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1

In order for a theory to present stable monopole solutions it has to satisfy three requirements: i) It has to have the topological conditions, generally showed as non trivial second homotopy group of the vacuum manifold. ii) It has to satisfy a quantization condition $$e^{ieQ_m}=\mathbb 1,$$ where $Q_m$ is the (non-Abelian) magnetic charge. This is a ...


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Your intuition that the Einstein equations are equations for the metric tensor, not for the manifold is mostly on the right track, but the details are wrong. That core bit of intuition is best phrased, I think, as saying that the Einstein equations are local equations for the geometry of the manifold. That is, they tell you that, whatever manifold your ...


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A conical intersection in an multidimensional parameter space of dimension $M$ is an $M-2$ dimensional hypersurface. (In your example $M$ should be $3N-6$ after the removal of the center of mass translations and rigid rotations). This is because every energy constraint is an $M-1$ dimensional hypersurface and the conical intersection is $M-2$ dimensional ...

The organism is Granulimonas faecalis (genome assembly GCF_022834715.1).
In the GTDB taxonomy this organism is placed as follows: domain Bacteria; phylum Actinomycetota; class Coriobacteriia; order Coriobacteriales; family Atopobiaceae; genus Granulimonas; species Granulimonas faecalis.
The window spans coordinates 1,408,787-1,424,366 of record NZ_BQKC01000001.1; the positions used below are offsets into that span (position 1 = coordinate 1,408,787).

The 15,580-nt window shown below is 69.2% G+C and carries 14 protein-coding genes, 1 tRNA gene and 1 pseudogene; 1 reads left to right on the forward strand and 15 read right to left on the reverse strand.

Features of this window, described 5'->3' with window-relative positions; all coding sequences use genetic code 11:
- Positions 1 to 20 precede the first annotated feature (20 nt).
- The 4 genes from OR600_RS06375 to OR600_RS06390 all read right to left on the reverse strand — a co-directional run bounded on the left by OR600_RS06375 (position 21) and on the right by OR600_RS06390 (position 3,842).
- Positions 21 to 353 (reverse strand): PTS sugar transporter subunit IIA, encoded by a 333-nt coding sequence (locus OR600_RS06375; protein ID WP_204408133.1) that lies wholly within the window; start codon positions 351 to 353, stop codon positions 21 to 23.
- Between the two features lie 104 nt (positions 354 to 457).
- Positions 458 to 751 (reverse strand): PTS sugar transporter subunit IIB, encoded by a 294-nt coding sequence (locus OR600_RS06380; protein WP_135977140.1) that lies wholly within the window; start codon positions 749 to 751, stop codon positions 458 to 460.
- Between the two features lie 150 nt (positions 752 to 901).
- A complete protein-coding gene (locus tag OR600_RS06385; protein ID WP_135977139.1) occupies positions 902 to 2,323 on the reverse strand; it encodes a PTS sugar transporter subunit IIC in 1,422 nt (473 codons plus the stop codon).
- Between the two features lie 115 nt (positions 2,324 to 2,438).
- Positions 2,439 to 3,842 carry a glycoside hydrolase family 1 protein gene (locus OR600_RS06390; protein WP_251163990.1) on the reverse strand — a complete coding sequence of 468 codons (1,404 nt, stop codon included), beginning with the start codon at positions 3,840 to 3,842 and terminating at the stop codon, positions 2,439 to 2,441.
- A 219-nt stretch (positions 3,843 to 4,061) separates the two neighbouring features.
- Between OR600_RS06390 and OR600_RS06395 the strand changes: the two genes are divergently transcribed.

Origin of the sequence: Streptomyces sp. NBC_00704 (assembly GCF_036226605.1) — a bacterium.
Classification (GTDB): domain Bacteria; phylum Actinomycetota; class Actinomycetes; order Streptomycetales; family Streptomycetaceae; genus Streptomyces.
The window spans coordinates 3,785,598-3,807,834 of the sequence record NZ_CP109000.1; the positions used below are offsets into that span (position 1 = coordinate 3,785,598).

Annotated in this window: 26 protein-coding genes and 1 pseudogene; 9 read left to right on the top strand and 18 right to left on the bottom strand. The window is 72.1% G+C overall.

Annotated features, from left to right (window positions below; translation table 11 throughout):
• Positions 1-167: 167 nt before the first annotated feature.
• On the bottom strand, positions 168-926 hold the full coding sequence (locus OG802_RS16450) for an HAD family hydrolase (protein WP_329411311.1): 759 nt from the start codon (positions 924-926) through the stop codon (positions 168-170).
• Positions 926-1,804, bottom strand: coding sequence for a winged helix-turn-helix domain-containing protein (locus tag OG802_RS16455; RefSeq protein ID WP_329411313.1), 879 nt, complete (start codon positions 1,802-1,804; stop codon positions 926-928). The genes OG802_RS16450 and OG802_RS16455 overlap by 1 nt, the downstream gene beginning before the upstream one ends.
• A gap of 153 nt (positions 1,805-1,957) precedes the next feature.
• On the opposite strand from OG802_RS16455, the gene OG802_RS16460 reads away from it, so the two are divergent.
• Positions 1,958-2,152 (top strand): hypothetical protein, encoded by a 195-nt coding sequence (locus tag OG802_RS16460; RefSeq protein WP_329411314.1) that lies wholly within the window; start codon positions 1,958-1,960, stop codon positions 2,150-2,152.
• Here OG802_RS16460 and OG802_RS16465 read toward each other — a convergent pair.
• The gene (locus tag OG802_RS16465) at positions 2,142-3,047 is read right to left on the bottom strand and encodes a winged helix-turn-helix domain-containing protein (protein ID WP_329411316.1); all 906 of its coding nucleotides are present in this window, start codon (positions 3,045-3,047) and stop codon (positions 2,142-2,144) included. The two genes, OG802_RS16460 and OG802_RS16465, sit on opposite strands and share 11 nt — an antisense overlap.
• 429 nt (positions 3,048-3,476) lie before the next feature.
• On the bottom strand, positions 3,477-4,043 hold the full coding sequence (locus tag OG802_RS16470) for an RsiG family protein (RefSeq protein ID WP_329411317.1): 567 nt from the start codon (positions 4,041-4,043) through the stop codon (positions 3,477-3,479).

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Well, by a process of elimination, if you have your time orientation (a vector field $\tau^\mu$), and you have two equivalence classes, for $g(X,\tau) > 0$ and $g(Y, \tau) <0$, the only remaining possibility for a third class is that $g(Z,\tau) = 0$. But any vector tangent to a timelike vector will be spacelike. It can be proven thusly : if you have ...


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You misunderstood the meaning of $H^{\bullet}_{S^1}(U_1) = \mathbb{C}[\Omega]$. This does not mean $H^i_{S^1}(U_1) = \mathbb{C}[\Omega]\forall i$, it means that the cohomology ring (with multiplication given by the cup product) is given by the polynomial algebra in one element that has degree 2. Translated back into the individual degrees $H^i$ this ...


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The first thing that must be said is that the question is not really specific enough: Applications to what exactly are you looking for? To me, a book on algebraic geometry and mirror symmetry, and how it relates to mirror symmetry as physicists know it, is very relevant and interesting. However, I have the feeling that this is not exactly what you're looking ...


3

If you remove a closed subset from a valid spacetime, then the result is a valid spacetime. You can put the Lorentzian metric on the original spacetime, then simply restrict it to the part that you keep. So it's still a 4d manifold without boundary. It's still Lorentzian and so on. You could even imagine the original manifold as some charts and transition ...



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